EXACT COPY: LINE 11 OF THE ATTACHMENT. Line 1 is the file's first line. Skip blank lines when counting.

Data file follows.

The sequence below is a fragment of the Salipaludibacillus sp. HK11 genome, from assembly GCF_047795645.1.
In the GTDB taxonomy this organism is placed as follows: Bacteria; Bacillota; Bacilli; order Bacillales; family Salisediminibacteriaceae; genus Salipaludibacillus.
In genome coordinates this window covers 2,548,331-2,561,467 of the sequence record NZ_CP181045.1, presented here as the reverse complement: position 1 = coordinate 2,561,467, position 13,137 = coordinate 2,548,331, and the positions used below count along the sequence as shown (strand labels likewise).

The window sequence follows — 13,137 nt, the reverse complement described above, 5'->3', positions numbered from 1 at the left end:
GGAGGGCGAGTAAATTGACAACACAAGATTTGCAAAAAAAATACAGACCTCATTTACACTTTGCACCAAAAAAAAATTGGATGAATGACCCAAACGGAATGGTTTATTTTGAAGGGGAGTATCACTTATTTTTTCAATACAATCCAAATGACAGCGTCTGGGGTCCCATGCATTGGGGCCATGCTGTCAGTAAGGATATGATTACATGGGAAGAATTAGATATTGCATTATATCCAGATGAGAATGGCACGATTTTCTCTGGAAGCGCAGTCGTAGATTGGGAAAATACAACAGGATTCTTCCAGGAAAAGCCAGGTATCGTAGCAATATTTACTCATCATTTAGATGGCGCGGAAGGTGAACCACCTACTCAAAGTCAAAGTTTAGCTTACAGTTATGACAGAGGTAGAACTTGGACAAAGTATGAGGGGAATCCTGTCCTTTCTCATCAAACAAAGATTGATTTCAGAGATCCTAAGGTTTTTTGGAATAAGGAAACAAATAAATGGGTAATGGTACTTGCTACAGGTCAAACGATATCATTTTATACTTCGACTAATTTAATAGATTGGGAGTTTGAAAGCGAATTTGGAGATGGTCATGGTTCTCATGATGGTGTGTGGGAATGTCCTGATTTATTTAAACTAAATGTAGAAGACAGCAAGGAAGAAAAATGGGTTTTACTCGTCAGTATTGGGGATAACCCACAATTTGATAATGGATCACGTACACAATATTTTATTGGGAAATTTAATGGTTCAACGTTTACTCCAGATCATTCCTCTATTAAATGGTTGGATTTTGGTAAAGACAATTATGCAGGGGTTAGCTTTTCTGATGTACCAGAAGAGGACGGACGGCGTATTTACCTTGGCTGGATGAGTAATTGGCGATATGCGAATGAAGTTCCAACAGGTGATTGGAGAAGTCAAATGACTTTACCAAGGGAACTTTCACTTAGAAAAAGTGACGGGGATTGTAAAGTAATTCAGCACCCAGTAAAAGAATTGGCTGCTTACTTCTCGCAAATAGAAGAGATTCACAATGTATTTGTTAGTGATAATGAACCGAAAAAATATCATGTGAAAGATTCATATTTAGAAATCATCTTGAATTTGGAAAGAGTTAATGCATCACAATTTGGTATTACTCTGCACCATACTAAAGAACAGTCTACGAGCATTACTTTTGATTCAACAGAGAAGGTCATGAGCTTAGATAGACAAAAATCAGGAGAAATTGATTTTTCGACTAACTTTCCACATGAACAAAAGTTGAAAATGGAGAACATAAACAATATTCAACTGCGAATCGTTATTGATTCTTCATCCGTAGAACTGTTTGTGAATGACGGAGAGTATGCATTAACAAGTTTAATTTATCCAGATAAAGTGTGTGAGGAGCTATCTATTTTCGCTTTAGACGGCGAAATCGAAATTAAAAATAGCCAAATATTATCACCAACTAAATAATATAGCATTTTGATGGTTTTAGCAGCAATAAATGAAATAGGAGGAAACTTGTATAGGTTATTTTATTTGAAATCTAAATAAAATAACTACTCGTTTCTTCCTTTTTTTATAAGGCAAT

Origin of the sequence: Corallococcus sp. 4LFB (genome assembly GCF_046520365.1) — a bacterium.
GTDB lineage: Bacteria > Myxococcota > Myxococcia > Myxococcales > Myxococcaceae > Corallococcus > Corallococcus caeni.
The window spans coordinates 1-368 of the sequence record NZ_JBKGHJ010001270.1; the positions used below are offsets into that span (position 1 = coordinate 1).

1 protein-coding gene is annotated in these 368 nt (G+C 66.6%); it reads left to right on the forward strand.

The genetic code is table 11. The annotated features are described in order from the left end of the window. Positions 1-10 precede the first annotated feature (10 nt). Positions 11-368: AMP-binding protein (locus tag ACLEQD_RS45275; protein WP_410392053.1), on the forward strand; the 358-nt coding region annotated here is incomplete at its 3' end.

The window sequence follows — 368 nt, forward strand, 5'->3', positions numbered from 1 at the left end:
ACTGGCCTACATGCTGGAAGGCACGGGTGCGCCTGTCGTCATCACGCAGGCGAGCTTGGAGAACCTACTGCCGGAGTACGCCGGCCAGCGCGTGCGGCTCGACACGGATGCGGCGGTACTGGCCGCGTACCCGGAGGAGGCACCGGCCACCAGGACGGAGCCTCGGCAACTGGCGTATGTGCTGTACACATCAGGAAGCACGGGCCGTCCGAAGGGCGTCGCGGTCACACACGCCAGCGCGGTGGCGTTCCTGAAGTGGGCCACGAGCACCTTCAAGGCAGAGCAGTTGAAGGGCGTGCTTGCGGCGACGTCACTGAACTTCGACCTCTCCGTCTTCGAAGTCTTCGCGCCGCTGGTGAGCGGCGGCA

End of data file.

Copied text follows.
The window sequence follows — 368 nt, forward strand, 5'->3', positions numbered from 1 at the left end: